“The Nebraska coaches were like a bunch of dads and their wives were like our moms. They brought me up the right way,” Legette said. “When I got to Lincoln, Doug Waddell was already on the team and he and I were friends from middle school back in South Carolina. Guys like Broderick Thomas, LeRoy Etienne, Lawrence Pete and Charles Fryar were all older but they took us younger guys under their wings and helped us out. It was a tightknit group of guys.”
With a support system in place, Legette became a fixture at cornerback over the next three years. He played in every game his sophomore and junior seasons, having the versatility to play both corner spots. He became a full-time starter at the end of his junior year in 1990, starting the final three games of the season and in the Citrus Bowl.
As a senior, Legette earned first-team All-Big Eight honors. He broke up nine passes in 1991, breaking the school record, and had 45 tackles. His best game was against Kansas State when he had 12 tackles (seven solo) in NU’s 38-31 win.
During his collegiate career, Legette’s teams won two conference championships but never got a shot at playing for a national title. NU was close in 1988 and 1989, but they lost one game each season, knocking them out of playing for the title in a bowl game, which is another thing Legette never got to win in his career at Nebraska.
“It wasn’t our time to win a national championship, but we helped build up toward that later in the mid-1990s,” he said. “And it didn’t bother me that I didn’t win a bowl game. It was part of the growing pains and development we had to go through to win those after I left.”
Legette’s career didn’t end at Nebraska. Despite his size, he was on the radar of NFL scouts for the 1992 NFL Draft.
“When I was getting ready for the draft, Coach Osborne came to me and said I had some teams looking at me and that I likely will get drafted. But he said that I wasn’t very big so I should save my money when I get there because I might not be playing long. He was really being a father to me and telling me what to do in the long run,” Legette said.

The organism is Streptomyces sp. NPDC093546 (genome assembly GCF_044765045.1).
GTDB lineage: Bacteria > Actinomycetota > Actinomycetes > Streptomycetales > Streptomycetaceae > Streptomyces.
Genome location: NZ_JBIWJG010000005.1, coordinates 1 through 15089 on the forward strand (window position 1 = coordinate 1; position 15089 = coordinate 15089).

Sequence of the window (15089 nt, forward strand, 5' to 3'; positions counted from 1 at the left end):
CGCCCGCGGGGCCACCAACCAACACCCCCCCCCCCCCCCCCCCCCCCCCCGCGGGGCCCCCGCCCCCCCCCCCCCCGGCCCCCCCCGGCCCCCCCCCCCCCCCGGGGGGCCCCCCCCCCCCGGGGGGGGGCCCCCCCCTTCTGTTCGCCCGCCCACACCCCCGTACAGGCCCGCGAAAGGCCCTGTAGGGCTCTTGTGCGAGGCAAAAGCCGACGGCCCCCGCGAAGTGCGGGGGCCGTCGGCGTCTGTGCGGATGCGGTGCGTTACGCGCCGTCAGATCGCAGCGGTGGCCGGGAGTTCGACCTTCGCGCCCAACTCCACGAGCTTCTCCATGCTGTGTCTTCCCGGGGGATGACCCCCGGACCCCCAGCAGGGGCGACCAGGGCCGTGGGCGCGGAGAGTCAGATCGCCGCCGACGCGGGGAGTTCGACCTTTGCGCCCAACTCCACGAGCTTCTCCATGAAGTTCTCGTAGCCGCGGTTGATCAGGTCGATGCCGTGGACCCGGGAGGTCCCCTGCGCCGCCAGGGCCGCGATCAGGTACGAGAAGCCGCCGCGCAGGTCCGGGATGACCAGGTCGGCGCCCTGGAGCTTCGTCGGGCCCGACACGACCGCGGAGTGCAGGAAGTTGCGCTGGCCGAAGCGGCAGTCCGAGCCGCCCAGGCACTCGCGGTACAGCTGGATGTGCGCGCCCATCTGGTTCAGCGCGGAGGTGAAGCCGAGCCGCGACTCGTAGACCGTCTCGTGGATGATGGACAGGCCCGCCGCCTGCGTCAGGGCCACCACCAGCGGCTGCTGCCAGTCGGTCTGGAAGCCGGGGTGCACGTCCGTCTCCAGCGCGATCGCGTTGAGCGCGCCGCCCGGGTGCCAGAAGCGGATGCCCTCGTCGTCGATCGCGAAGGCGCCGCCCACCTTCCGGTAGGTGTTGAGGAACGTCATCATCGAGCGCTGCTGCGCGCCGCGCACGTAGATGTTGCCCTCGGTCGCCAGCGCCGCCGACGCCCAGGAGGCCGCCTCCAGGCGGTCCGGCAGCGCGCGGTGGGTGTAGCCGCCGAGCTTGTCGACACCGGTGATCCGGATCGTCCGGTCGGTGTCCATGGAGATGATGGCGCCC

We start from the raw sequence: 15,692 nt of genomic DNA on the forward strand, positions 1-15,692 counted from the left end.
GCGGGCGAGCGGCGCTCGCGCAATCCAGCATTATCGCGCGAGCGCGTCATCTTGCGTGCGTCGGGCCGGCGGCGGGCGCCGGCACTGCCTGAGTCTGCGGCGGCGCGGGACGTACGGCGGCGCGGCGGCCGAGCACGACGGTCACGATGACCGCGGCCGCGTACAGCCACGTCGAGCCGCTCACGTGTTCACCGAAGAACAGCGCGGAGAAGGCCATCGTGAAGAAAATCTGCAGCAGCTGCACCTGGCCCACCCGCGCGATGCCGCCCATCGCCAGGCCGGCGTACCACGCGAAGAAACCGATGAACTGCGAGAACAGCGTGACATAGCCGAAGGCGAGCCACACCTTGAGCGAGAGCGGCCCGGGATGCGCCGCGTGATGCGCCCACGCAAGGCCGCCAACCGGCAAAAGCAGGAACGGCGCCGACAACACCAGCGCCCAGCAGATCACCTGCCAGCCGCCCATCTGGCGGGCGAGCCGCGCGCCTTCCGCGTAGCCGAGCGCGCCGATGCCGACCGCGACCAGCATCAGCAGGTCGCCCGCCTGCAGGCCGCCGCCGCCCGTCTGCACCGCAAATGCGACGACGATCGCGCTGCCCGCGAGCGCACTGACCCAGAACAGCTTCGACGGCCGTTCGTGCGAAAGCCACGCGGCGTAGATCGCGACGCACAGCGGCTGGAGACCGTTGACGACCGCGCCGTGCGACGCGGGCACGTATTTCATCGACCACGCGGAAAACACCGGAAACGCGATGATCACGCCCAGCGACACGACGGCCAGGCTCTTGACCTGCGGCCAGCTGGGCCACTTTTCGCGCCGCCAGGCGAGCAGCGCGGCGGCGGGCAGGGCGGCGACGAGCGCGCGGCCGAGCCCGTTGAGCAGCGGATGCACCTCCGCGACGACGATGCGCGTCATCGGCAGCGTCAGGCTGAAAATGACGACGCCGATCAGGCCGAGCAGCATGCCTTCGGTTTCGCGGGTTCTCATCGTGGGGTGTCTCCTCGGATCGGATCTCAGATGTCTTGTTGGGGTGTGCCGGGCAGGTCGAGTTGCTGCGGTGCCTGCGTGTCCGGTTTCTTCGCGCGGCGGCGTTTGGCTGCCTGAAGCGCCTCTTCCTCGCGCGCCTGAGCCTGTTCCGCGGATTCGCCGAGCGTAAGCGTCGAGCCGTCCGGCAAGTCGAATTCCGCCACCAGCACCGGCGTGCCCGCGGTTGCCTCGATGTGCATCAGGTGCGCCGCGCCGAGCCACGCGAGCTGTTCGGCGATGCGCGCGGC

But Legette played longer than Osborne thought. After being drafted in the third round (72nd overall) by the New Orleans Saints, Legette was able to stay in the league for seven seasons with the Saints, Tampa Bay Buccaneers and San Francisco 49ers.
Eventually injuries took a toll, and Legette retired in 1999 to pursue another profession.
“I was interested in helping families get into their own homes,” he said. “New Orleans had a huge rental population so my goal was to get them out of the apartments. So, I started a construction company in New Orleans called Legette Construction that dealt with affordable housing and subdivisions for people who never owned a house before.”
Legette then opened a Save A Lot grocery store in the Baton Rouge area, providing affordable, healthy food to customers. After taking care of others, the 51-year-old Legette is now retired and focusing on himself and his family.
“I’m living in New Orleans and working on my health and my family,” he said. “I had quite a few concussions from playing football. When I played special teams on kickoffs, I would be the one who would go down to bust up the wedge. That was never fun when you were 180 pounds going against 300-pound offensive linemen all locked together.”
Legette is married to wife Shontell and has three kids. His oldest, Tyla, is 22. Tyrone Jr. is 21 and daughter Ronnie is 20. All three children attend Southeastern Louisiana University. Tyrone Jr. is a sophomore defensive back on the football team.
Legette still looks back fondly at his time in Lincoln. He said Nebraska was the best time of his life with some of the nicest people and fans who cared about his well-being. He hasn’t been back to any Husker home games in a while but is excited that one of his former teammates is back to hopefully help coach NU back to national relevance. Mickey Joseph, who was a starting quarterback during the 1990 season, is now on the Husker coaching staff.
“Nebraska needs a guy like Mickey who has been there; a guy who knows what Nebraska needs to be built on,” Legette said. “Mickey was the guy who kept everyone together. He got in your face and let you know what you don’t want to hear, and that’s the truth. That was one of the things I liked about him, he spoke his mind, was truthful, and then loved you afterward. He was for the betterment of the team because his goal was to develop a team.”